I also smile at the irony that, previously, I didn’t listen to my intuition and didn’t accurately sense when I should be fearful. Yet I still lived in fear – fear of all the wrong things. I was afraid of not being liked, yet this fear was exactly the weakness others preyed on and the real reason I should have been afraid. I was busy being afraid of rejection, yet this should have been the least of my worries. I had already rejected myself, the most fundamental source of shame and criticism there is.

I now realize that by existing for everyone else’s approval, one constantly risks rejection. When one lives only for one’s own approval, the risk of rejection disappears.

A pack leader listens to her intuition to sense fear, but knows that acting bravely starts with thinking bravely about herself. Inner, emotional fears are the most debilitating fears of all. When in doubt, be brave. I have learned a very important lesson: When you have nothing left to prove, your fear of disapproval goes away.

© 2012 Harper West

Beware of the Need for Belonging “Gone Bad”

Conformity, agreement, and compliance are innate in humans, because hunting, fighting off predators, and caring for young are much easier as a community. Reciprocity also feeds and drives our need to fit in. Our reputation is important if we want to be part of the tribe. Most of us don’t want to be seen as cheaters, and therefore ostracized, so we cooperate and are generous with others to boost our reputation. We conform, agree, and don’t make waves. We not only share tonight’s antelope, but this cooperation ensures that we can hang out with the group around the fire tonight and be safe. We social creatures have an inborn urge to cooperate, if only so we don’t get kicked out of the tribe.

This urge for social integration is so powerful it drives much of individual human behavior even today, when we don’t need to band together to fight off a lion or the neighboring tribe. It is a natural desire for all people to avoid feeling helpless and cast out.

The “longing for belonging” can, however, lead to less-than-admirable behaviors.

Because this urge is so elemental to us, the threat of social disconnection can trigger an automatic fear response. Our primal brain senses our survival is at stake and responds. Some researchers even use the phrase “social death” to describe the phenomenon – an indication of the power of exclusion.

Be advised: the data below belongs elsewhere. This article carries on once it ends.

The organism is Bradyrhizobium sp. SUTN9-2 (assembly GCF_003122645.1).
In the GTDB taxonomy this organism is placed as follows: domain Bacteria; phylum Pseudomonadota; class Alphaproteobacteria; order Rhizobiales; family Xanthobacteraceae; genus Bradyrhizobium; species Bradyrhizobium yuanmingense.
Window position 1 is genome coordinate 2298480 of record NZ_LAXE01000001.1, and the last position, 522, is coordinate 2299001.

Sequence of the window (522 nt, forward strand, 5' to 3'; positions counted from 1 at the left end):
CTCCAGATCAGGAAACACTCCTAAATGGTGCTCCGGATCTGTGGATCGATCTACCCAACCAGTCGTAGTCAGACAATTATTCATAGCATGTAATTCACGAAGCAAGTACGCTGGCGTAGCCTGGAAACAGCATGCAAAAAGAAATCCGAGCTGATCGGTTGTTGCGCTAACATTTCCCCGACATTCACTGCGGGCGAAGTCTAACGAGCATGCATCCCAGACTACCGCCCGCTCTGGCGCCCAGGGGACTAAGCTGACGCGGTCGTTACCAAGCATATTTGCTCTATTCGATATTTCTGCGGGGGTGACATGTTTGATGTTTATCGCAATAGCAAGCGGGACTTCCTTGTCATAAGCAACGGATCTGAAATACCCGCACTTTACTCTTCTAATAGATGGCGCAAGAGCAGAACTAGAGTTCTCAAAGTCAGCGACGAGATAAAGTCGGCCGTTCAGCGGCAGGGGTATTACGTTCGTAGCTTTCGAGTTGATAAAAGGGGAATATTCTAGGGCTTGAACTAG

Feelings of isolation are toxic emotionally and even physically. Neuroscientists now know that the same part of the brain that evaluates physical pain, the anterior cingulate cortex, is also used to judge the emotional pain of social rejection.

Conversely, the feeling of inclusion is physically healthy, bringing lower heart rates, improved sleep, and reduced stress hormones, according to numerous medical studies. Other research shows that married people have lower rates of illness and live longer. Feeling alone and excluded triggers feelings of fear, anger, and anxiety that result in physical symptoms, such as high blood pressure and heart disease.

However, unbalanced people take the fear of being cast out to an extreme. It shows up in the nearly insatiable need for acceptance and the approval of others. While this need has its roots in a primal drive for survival, it has become a cause of most of our modern psychological and behavioral problems. People labeled by psychologists with many different diagnoses, including paranoid and depressed, are often hyper-alert to being emotionally victimized or rejected by others.

In the past, I was eager to get along with others, but I took my submissiveness too far, subsuming my needs in the service of getting others to like me and accept me. In taking the primal need for cooperation to an unhealthy level, I cooperated with everyone – even those who wanted to harm me.

© 2012 Harper West